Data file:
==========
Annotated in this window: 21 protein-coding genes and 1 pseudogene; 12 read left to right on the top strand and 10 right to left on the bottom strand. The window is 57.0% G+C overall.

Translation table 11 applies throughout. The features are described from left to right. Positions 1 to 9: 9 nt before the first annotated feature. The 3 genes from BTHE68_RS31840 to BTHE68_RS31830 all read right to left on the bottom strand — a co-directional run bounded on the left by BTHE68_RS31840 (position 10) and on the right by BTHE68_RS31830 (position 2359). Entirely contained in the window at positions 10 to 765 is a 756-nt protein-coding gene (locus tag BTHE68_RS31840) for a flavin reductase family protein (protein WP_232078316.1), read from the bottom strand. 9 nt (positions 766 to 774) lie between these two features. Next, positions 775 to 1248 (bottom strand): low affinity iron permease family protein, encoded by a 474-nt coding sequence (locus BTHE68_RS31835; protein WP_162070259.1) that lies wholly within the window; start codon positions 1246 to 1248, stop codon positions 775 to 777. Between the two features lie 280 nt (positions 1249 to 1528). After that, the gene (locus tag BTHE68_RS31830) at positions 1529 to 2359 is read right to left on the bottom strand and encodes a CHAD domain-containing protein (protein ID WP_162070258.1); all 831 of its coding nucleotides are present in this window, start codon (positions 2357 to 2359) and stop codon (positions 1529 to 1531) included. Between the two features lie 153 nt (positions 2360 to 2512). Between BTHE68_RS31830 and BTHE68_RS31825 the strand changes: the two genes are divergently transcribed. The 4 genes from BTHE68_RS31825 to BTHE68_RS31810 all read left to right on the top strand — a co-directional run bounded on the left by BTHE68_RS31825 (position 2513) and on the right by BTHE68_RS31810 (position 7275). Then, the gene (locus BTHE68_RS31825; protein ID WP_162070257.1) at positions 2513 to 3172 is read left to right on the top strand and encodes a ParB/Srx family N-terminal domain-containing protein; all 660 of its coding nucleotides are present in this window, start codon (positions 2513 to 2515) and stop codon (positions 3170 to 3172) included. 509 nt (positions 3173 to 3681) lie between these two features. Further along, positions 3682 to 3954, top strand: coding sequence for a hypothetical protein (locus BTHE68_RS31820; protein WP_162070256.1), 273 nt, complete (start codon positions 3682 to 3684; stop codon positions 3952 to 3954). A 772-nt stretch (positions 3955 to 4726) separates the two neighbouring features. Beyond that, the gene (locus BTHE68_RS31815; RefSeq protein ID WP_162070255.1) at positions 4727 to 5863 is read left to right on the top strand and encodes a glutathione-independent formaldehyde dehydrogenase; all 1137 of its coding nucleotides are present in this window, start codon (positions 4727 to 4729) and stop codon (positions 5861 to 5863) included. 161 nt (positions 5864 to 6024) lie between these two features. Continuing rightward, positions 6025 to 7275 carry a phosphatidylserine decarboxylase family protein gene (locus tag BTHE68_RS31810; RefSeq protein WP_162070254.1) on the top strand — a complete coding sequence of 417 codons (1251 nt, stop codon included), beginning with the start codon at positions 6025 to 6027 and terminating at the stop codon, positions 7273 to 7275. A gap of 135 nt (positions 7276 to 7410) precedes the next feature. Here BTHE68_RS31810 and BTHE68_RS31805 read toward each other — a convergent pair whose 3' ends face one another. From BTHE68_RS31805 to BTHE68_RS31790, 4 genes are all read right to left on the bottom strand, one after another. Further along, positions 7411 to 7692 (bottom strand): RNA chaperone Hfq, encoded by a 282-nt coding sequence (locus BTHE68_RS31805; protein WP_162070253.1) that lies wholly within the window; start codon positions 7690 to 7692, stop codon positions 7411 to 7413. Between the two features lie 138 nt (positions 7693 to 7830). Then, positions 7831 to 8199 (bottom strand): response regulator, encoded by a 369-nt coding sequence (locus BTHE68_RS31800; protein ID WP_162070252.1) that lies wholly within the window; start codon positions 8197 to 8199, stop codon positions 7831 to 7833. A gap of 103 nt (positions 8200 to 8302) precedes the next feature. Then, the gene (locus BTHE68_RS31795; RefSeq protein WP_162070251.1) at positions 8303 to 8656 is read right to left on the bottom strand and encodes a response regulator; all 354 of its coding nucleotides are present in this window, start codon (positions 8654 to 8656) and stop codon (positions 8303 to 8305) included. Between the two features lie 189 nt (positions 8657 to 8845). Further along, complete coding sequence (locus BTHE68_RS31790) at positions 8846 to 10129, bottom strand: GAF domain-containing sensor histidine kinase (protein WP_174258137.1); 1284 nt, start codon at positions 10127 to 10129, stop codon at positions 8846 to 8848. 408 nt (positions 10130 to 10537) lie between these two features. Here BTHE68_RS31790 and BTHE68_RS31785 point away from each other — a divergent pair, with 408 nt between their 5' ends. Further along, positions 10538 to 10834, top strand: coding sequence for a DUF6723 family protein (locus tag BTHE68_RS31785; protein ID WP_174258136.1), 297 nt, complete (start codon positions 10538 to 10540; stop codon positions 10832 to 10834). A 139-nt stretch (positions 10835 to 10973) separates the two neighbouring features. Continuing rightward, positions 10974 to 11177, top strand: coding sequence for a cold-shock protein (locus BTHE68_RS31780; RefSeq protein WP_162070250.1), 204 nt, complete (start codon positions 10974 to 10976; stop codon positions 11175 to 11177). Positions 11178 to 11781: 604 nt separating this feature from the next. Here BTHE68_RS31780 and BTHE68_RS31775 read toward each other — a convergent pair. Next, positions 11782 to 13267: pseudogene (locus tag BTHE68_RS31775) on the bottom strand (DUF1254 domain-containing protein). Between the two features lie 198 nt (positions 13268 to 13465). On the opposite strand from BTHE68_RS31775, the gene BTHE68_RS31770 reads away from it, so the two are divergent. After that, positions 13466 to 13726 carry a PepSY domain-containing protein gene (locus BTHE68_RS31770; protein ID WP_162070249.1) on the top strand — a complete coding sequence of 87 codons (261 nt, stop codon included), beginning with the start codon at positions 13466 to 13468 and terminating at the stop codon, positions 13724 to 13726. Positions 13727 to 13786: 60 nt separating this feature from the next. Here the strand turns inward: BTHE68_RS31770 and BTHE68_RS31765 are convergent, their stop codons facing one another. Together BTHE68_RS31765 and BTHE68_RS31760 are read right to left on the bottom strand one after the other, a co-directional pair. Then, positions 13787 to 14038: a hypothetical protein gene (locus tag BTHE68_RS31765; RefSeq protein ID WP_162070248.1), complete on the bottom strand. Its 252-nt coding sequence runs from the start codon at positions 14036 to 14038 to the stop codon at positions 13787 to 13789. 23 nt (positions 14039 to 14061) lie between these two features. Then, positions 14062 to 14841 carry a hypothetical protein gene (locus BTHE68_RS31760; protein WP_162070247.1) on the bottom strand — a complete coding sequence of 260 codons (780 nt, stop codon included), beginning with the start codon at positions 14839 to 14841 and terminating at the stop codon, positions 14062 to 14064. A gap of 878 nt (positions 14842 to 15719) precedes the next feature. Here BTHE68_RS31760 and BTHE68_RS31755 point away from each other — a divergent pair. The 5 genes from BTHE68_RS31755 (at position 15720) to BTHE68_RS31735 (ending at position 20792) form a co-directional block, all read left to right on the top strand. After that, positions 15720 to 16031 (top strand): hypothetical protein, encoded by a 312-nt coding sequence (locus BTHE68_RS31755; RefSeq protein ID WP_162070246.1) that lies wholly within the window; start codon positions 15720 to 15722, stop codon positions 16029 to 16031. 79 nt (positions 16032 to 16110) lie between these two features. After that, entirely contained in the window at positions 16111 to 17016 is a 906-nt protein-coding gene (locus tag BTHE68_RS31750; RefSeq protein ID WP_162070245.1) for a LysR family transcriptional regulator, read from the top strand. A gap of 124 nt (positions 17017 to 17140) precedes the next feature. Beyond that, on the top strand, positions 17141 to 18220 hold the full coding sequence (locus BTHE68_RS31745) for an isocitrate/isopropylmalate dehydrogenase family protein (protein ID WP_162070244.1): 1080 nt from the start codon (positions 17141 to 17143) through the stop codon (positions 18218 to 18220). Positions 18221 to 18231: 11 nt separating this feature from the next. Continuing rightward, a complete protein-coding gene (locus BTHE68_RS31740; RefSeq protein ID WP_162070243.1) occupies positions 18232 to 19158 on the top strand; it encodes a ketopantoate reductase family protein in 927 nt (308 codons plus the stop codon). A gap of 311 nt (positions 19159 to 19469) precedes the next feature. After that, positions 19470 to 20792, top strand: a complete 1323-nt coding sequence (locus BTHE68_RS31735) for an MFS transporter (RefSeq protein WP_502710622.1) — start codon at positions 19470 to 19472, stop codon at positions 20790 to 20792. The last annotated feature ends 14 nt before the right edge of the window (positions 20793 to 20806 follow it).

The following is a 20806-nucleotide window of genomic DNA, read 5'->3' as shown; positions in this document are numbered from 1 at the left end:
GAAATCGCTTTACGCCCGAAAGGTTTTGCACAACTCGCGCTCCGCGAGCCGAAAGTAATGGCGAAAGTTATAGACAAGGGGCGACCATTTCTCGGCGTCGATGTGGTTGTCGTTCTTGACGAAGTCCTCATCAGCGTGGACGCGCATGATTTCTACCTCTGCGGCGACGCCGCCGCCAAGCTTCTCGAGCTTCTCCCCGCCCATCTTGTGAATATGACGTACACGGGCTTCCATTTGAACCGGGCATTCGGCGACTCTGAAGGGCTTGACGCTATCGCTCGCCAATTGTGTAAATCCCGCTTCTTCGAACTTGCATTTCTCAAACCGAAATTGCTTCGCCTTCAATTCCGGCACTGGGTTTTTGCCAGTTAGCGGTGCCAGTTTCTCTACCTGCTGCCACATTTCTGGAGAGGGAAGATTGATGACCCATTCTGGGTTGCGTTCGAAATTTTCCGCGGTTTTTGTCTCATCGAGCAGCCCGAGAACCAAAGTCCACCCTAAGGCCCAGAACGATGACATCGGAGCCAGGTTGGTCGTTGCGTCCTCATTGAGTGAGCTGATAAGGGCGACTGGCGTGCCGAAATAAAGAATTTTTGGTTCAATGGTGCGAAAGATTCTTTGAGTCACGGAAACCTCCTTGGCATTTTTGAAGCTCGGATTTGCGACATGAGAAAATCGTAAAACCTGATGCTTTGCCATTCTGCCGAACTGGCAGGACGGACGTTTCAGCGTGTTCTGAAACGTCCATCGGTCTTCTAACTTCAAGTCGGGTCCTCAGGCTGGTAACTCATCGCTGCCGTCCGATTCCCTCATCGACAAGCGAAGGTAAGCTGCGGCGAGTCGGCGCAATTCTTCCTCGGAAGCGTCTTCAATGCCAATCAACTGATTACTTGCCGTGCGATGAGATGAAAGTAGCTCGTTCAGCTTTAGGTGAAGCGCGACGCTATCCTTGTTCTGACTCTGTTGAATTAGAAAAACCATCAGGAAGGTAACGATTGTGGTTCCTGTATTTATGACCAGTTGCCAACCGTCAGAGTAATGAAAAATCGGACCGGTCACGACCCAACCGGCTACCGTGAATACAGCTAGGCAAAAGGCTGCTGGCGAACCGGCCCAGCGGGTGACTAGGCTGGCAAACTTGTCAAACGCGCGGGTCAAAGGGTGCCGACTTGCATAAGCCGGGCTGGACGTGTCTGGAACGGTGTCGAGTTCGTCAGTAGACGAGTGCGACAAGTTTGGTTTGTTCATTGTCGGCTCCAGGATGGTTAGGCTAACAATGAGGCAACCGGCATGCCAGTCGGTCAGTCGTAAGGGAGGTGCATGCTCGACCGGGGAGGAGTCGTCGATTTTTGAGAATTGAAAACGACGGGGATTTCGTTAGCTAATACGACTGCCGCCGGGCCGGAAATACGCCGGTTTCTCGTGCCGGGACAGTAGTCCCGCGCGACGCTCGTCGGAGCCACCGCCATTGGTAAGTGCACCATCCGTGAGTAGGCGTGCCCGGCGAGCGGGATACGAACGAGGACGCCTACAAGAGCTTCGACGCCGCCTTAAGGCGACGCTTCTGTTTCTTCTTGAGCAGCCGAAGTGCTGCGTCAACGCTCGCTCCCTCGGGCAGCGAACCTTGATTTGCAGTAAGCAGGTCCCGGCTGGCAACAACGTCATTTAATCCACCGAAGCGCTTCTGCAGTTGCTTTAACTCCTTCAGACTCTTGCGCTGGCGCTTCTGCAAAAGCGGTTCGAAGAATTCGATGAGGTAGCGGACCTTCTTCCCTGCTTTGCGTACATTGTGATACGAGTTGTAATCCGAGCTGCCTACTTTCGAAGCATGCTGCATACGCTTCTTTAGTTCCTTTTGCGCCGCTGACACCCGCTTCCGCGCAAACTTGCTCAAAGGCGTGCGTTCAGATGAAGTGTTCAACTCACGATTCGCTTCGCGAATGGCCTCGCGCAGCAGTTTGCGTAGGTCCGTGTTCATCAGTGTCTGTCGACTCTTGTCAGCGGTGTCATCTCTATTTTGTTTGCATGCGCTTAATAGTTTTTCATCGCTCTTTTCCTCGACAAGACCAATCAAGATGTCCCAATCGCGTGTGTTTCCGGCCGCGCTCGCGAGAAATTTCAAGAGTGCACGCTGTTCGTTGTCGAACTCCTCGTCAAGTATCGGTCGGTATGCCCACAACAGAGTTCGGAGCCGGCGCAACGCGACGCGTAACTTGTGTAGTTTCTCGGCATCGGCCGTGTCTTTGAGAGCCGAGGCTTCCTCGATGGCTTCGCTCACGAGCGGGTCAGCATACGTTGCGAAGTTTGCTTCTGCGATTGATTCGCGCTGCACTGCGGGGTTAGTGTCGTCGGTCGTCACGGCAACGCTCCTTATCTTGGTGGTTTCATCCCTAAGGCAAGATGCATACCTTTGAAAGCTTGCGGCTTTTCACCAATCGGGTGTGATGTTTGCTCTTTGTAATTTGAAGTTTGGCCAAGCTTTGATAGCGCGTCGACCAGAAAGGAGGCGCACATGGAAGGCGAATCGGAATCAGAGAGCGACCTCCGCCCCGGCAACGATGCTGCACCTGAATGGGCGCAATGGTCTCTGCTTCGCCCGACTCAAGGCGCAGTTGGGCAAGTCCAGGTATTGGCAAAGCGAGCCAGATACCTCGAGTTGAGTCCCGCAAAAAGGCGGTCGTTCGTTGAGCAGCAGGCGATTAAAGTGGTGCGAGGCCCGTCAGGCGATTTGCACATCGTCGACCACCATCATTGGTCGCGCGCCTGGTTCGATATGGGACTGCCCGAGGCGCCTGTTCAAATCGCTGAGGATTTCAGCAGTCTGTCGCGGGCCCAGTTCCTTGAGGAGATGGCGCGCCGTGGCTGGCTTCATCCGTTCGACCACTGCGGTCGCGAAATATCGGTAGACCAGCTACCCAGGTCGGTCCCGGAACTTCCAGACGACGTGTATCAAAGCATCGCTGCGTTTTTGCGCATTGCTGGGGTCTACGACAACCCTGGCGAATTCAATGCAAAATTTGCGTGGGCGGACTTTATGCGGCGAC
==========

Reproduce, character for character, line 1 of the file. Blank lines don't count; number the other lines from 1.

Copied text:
Annotated in this window: 21 protein-coding genes and 1 pseudogene; 12 read left to right on the top strand and 10 right to left on the bottom strand. The window is 57.0% G+C overall.